The Bell Jar
“How was the fur show?”
Esther Greenwood, a young woman from the suburbs of Boston, Massachusetts is not interested in the fur show. But that doesn’t stop her from going though the routine of asking an acquaintance about the event. The story of this young woman’s descent into mental bipolar disorder and eventual breakdown is really all about interest, or the vacuum that atrophies life itself when it is absent.
There is very little we know about her reasons for getting clinically depressed and what caused her to feel like she was in a bell jar, running out of breath, except maybe that she observed the world in its raw form without shielding its effect on her system with beliefs or opinions of some kind –She took everything in, from the fetus in the jar to the story about the Rosenberg’s death by eclectic shock — like it was the ultimate truth to be meditated on.
It is seemingly frivolous for a protagonist to have such a strong death wish when there is nothing that can traumatize her to an extent that she becomes a perpetual victim. The women in the book are scattered. We get glimpses into her mother’s life and that she had a drastic change of heart after her marriage. There is also the character of the Catholic woman back home that had too many children and found herself happy in that state, and the hoards of young beautiful women who were part of her click and amused themselves with fashion and rich men who largely objectified them. We also know that she herself is seeking an intellectual man to break out of her small town morality complex.
Esther floats though the book like a connect-the-dots puzzle that never comes a full circle because there is no interest in making out the shape of the world, nor an interest in controlling whatever is made out of it.
An aspiring scholarship student, gifted in her ability to grasp theoretical anomalies in Physics and Chemistry as well as Arts, her intelligence is never in question here. The story starts like any Margret Atwood or Meriylin French book: with a woman who is on a path of self-discovery against a terrain of a harsh landscape that is pitted against the very women in her.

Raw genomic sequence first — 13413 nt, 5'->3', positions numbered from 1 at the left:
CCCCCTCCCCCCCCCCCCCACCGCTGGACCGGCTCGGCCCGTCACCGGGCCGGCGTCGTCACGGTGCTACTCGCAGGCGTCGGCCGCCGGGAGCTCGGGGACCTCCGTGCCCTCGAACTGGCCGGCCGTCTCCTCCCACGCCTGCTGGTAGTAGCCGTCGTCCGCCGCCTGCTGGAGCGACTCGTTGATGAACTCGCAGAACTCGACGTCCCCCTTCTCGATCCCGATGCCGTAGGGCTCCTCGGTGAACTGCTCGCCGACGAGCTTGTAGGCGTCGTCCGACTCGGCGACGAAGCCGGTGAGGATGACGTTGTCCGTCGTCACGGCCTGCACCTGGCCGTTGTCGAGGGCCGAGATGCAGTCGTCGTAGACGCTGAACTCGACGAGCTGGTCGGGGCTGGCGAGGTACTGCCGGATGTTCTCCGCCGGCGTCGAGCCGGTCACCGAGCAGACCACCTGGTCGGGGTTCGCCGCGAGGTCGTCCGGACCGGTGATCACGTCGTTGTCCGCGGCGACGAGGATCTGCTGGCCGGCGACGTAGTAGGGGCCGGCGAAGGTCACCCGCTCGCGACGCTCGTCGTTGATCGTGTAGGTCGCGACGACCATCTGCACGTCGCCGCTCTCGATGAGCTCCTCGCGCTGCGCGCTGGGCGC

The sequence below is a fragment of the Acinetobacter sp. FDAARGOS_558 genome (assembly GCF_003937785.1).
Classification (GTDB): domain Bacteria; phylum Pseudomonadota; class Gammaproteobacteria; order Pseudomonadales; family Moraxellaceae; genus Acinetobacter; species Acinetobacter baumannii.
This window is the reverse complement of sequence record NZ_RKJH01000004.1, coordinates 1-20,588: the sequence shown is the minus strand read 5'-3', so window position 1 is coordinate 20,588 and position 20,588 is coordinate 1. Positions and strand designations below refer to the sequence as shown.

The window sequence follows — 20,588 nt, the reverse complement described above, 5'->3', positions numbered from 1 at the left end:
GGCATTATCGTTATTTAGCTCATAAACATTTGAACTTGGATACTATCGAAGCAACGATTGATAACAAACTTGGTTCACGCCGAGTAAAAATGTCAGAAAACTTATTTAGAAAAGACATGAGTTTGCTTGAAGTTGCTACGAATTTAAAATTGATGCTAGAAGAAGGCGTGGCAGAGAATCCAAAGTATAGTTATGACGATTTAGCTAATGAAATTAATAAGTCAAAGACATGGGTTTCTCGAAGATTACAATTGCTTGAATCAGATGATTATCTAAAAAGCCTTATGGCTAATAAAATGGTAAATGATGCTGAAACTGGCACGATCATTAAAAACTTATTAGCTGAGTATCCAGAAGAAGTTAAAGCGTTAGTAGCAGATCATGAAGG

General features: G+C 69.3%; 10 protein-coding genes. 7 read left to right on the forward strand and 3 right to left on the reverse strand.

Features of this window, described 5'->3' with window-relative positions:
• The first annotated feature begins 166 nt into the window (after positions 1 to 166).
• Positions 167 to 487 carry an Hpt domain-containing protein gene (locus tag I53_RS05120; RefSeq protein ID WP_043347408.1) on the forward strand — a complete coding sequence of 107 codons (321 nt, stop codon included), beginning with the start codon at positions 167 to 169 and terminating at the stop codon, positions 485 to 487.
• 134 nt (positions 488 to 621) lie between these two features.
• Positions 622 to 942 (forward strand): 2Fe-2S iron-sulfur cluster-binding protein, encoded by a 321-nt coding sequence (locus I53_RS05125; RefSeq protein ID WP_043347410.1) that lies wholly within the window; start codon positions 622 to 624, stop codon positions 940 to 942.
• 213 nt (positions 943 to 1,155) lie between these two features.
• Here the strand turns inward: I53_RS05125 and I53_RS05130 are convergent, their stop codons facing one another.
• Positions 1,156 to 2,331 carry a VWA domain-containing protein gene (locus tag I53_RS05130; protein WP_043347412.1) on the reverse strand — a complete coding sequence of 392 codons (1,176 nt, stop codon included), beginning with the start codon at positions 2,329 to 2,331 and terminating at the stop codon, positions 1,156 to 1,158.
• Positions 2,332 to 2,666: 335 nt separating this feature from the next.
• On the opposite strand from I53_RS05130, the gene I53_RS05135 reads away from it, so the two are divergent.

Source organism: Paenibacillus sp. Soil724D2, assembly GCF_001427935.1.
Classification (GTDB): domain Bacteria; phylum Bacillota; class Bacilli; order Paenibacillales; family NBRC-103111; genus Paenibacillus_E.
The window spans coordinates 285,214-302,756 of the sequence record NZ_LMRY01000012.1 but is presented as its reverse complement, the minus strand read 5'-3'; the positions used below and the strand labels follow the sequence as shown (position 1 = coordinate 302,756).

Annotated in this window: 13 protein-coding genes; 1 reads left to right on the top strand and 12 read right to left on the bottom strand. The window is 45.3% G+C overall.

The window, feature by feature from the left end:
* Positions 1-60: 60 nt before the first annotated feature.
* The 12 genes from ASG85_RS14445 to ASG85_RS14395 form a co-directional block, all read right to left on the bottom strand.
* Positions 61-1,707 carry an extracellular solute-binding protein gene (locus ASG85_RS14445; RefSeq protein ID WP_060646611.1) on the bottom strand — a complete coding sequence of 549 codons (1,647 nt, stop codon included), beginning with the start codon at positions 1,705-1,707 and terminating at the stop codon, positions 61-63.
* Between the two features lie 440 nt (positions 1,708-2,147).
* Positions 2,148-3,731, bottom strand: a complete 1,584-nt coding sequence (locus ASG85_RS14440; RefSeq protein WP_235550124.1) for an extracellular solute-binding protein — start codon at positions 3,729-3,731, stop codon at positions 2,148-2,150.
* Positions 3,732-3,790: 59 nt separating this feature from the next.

Conversely, it takes a turn into a deeply personal dimension, where you keep flipping the pages and hoping that she’ll get back to her shallow material world and fight the good fight with the competition from all the pretty ladies who are not waiting on her to figure out the rules of life. They after all were doing just alright without any, and had instead had a list of interests, in men, clothes, makeup, shoes and in partying.
As Esther charged up her reserves to find her passion and be unlike these women, she was attacked at a party by a patronizing and aggressive man. This event got her spiraling her into a whirlpool of emotional apathy for herself and her daily activities.
As she struggles to find her center there is a daemon inside her keeping her from sleeping and eating, from appreciating the beauty of nature or from her previously thrilling activities like skating:
And most importantly from reading and writing.
Her identity is stripped from her hands. An anchor to the sane world is lifted when her connection to literature is lost.
Since this was a feminist novel I looked for a man to blame.
“Is it me?” Buddy, her fiancée asks her when he visits her at the facility where she was getting electroconvulsive therapy. She says no, because she was taught that going down the path of suicide is not anyone’s fault, except the person who has given up. She didn’t say no because she thought he was blameless.
If there is a take away from this very autobiographical novel, it is that people around us have an innate ability to snatch away our interest in life and in living by their hypocrisy, their violence and by simply their own lack of ambition. Although there is not much detail about Esther’s father, his absence throughout her novel and the fact that she recalls being truly happy as a kid when he was around points to a void that ebbs at the lack of security a girl child carries with her thought her life.